Record collection vs fcc editor problem

Hi all, I developed the code for this challenge using, tested it against every test. It is now working in
I copied the code into the fcc editor (bonfire?) and then my troubles began:

The code no longer passes the tests where the property should be deleted because the input value argument is empty.

  • After updateRecords(2548, “artist”, “”), artist should not be set
  • After updateRecords(2548, “tracks”, “”), tracks should not be set

It doesn’t make sense to me…

  • I have checked the delete stmt in my code: it returns true
  • I have console checked the relevant collection entry just before the return, and the properties have indeed been deleted. Still, the tests fail.
  • I also tried it in jsfiddle - and there it works as required !!!

Here’s my code:

// Keep a copy of the collection for tests
var colCopy = JSON.parse(JSON.stringify(collection));
// Only change code below this line
function updateRecords(id, prop, value) {
  if (colCopy[id][prop] !== undefined)  // property exists
  function update() {
    if (value === "") {
      delete colCopy[id][prop]; // <---- THIS RETURNS TRUE
    } else {
      if (prop === "tracks")
        colCopy[id][prop] = value;  

  function create() {
    if (value !== "") {
      if (prop === "tracks") {
        colCopy[id][prop] = [];
      } else {
        colCopy[id][prop] = value;
  if (id == 2548) console.log(id, prop, value, colCopy[id]); // <---- THIS SHOWS THE PROPERTIES ARE GONE
  return colCopy;
updateRecords(5439, "artist", "ABBA");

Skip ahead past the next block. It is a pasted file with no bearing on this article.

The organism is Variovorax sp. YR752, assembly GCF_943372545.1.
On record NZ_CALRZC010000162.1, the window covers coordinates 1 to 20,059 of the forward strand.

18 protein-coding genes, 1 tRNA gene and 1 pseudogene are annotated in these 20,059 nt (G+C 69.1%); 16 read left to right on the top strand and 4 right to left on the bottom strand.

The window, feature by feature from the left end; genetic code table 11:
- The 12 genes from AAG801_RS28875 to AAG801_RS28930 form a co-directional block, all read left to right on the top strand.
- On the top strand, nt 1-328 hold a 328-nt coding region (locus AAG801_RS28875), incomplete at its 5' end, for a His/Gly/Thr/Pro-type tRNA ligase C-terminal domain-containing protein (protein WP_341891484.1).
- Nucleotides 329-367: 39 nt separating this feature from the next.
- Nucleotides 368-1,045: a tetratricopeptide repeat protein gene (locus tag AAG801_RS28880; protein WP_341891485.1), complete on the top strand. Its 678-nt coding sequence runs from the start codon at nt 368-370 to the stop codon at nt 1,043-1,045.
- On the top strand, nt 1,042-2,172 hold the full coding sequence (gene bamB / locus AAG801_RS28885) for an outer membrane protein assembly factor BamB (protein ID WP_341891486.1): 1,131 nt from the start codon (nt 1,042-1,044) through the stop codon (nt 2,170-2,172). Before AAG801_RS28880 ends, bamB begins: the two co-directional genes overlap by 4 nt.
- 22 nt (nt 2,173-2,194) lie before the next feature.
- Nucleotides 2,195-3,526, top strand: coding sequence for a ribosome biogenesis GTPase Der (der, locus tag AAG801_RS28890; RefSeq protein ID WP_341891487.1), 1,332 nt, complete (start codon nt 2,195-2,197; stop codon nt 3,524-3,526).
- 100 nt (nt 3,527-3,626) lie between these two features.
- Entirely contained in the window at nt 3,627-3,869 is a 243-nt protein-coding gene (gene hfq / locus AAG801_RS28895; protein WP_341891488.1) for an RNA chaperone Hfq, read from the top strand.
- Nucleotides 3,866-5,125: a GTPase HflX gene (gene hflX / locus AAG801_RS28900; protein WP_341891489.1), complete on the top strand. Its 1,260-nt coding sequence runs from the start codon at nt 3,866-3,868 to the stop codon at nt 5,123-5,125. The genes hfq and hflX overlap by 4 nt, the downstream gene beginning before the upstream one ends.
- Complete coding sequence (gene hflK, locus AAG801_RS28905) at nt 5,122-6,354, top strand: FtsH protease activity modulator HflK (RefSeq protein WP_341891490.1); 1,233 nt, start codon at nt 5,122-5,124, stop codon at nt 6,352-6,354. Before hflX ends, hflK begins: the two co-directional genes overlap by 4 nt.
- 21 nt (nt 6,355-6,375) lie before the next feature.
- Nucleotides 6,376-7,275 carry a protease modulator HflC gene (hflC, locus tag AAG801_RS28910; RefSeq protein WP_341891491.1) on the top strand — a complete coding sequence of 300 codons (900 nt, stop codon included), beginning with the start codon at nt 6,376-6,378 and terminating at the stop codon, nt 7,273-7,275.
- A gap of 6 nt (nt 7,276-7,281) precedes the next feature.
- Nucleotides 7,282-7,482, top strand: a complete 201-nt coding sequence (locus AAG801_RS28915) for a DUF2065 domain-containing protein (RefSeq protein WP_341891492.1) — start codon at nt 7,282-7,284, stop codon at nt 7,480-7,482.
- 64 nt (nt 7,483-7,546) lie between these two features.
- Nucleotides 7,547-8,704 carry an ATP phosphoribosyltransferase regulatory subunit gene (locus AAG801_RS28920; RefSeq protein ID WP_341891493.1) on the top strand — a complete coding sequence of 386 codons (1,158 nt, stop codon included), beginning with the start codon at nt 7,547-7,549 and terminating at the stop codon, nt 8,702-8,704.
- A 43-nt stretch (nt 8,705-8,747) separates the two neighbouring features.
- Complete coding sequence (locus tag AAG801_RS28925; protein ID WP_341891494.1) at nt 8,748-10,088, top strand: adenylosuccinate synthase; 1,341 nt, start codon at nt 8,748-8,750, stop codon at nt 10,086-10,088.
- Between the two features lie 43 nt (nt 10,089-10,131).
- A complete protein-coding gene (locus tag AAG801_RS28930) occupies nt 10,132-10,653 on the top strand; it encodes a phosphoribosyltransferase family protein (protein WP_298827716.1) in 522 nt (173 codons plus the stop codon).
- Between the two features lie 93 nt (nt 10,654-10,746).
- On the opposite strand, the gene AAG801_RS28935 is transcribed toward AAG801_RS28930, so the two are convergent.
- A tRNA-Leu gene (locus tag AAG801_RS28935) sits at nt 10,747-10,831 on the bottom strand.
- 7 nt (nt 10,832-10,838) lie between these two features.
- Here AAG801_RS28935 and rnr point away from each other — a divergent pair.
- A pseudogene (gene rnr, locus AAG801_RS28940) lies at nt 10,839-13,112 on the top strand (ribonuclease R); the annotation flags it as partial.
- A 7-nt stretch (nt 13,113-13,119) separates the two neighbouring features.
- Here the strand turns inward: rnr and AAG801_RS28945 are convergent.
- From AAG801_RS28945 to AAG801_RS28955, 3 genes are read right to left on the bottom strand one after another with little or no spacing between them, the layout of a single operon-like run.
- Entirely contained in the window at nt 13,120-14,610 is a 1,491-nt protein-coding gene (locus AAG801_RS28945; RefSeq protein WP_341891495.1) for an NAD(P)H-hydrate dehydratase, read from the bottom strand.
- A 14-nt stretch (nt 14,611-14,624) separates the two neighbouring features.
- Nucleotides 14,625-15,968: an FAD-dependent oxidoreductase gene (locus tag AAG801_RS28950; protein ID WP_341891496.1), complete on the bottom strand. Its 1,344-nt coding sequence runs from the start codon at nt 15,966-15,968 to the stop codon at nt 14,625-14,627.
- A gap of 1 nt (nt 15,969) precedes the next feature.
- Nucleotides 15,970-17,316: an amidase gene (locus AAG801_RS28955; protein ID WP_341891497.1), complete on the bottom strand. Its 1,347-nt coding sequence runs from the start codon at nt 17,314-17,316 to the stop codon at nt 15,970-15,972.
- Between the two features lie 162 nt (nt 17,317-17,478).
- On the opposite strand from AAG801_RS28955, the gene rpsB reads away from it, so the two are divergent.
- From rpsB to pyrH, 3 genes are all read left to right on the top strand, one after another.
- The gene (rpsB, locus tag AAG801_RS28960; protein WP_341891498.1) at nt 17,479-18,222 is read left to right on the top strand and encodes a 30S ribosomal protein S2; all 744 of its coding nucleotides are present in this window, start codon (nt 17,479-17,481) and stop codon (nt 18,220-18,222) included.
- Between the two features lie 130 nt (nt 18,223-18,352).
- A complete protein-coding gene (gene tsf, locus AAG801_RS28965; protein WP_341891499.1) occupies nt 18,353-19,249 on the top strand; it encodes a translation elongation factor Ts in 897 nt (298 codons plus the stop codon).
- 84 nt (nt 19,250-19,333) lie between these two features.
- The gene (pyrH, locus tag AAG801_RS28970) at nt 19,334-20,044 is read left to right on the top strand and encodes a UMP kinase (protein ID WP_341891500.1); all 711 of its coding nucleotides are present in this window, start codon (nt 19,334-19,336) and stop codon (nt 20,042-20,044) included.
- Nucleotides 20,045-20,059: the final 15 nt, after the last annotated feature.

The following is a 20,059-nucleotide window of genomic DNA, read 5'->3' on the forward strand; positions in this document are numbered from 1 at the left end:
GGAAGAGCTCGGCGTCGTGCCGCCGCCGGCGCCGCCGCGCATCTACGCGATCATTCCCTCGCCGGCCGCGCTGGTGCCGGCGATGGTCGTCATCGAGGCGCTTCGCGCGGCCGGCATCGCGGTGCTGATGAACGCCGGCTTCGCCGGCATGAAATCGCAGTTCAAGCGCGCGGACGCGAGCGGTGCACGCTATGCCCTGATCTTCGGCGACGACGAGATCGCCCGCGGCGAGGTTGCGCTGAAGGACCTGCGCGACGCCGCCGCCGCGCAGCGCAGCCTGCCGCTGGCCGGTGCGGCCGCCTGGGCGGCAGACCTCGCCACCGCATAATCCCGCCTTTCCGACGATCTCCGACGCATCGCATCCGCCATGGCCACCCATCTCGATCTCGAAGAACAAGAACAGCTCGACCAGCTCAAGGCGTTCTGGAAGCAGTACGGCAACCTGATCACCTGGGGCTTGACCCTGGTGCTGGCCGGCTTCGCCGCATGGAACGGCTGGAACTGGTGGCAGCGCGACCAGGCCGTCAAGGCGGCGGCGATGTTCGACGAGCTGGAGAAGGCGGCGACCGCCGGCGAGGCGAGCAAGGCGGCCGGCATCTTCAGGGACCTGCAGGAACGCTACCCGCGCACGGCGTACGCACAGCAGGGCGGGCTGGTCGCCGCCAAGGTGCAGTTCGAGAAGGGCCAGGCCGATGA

Can anyone help me find out what I am doing wrong here?
Thanks in advance.

Your code works fine, but you changed collectionCopy to colCopy. Apparently the tests check collectionCopy and will therefore fail. The only thing you have to do, is change everything from colCopy to collectionCopy.

Many thanks. I was tearing my hair out :confounded:

I use also for my FCC code challenges. I don’t think the tests check how you go about a problem or what you call your variables. The FCC tests check against expected output.

I use console.log() for each test, example below. So far, I haven’t had any troubles passing the challenges with that approach.

FCC Sum All Numbers in a Range

//FCC Sum All Numbers in a Range
function sumAll(arr) {
  var total = 0;
  var max = Math.max.apply(null, arr);
  var min = Math.min.apply(null, arr);
  for(var i = min; i <= max; i++){
    total +=i;

  return total;

console.log("\n1: should return a number \n" + sumAll([1, 4]));
console.log("\n2: should return 10 \n" + sumAll([1, 4]));
console.log("\n3: should return 10 \n" + sumAll([4, 1]));
console.log("\n4: should return 45 \n" + sumAll([5, 10]));
console.log("\n5: should return 45 \n" + sumAll([10, 5]));

They won’t care about locally scoped variables in the functions, but in this case the changed variable name is global, and the comments explicitly stated that it’ll be used for the tests.

Not only that, but it’s supposed to be a carbon copy of the original in its initial state, so only the original (collection) should be modified.

Yes, that’s what I meant. Only the internal workings of a method do not effect the tests. If the method was called Foo, and you changed it to Bar, the tests would fail.